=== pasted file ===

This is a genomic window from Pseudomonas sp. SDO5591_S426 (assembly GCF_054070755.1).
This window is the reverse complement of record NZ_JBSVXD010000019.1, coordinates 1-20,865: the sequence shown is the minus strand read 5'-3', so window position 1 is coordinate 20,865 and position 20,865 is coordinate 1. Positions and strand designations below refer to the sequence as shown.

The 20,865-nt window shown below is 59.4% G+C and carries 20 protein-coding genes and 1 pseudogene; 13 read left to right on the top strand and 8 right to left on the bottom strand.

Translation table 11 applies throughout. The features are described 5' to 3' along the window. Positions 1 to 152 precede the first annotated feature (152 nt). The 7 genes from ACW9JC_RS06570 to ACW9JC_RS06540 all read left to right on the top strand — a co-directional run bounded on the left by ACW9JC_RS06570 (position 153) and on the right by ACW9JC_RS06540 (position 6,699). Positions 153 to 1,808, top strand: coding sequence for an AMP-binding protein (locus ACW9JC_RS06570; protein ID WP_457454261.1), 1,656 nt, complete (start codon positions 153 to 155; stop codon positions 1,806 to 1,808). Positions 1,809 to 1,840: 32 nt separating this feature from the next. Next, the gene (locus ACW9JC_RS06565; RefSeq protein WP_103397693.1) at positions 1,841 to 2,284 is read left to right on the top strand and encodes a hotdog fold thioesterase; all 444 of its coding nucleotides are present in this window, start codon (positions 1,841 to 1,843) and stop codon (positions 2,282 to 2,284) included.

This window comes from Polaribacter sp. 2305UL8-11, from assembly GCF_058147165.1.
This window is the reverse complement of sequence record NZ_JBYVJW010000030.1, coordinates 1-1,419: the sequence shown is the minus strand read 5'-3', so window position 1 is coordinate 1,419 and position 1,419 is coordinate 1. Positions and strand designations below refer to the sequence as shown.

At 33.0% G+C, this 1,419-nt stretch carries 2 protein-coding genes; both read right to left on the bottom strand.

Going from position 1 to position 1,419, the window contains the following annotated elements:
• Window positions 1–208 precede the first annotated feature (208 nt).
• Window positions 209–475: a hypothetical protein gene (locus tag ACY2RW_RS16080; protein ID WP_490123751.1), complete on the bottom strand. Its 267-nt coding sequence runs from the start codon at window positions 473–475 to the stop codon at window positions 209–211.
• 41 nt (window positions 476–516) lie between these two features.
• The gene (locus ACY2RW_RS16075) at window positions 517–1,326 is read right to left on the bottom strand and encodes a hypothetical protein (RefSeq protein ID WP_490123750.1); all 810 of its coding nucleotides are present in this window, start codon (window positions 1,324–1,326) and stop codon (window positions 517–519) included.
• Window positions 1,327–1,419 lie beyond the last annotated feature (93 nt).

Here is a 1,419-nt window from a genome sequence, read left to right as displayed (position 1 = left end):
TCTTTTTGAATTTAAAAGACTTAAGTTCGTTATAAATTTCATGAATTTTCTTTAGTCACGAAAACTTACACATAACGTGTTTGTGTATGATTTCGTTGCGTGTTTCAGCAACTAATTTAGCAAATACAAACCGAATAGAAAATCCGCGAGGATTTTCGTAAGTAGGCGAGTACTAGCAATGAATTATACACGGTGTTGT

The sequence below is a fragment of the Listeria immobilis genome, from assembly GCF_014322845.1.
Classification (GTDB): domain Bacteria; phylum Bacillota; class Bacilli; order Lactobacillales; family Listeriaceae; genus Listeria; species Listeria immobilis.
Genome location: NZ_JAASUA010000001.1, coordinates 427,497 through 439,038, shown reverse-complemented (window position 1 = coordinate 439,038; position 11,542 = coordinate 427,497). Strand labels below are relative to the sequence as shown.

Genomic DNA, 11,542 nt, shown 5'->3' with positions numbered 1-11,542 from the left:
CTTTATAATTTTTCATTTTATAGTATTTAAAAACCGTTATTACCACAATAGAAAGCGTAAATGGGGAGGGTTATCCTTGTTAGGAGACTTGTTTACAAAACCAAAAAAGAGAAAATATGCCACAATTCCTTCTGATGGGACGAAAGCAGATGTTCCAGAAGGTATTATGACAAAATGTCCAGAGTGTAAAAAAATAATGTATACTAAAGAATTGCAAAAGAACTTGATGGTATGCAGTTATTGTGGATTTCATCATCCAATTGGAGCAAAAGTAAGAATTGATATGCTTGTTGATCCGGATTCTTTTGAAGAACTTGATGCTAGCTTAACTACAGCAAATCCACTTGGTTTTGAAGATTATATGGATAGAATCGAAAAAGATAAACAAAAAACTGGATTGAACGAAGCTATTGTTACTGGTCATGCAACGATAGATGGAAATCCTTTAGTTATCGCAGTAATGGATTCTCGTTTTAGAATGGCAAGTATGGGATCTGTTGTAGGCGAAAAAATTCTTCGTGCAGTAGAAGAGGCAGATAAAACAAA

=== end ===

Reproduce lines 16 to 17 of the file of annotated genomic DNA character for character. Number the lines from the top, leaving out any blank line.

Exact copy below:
The sequence below is a fragment of the Listeria immobilis genome, from assembly GCF_014322845.1.
Classification (GTDB): domain Bacteria; phylum Bacillota; class Bacilli; order Lactobacillales; family Listeriaceae; genus Listeria; species Listeria immobilis.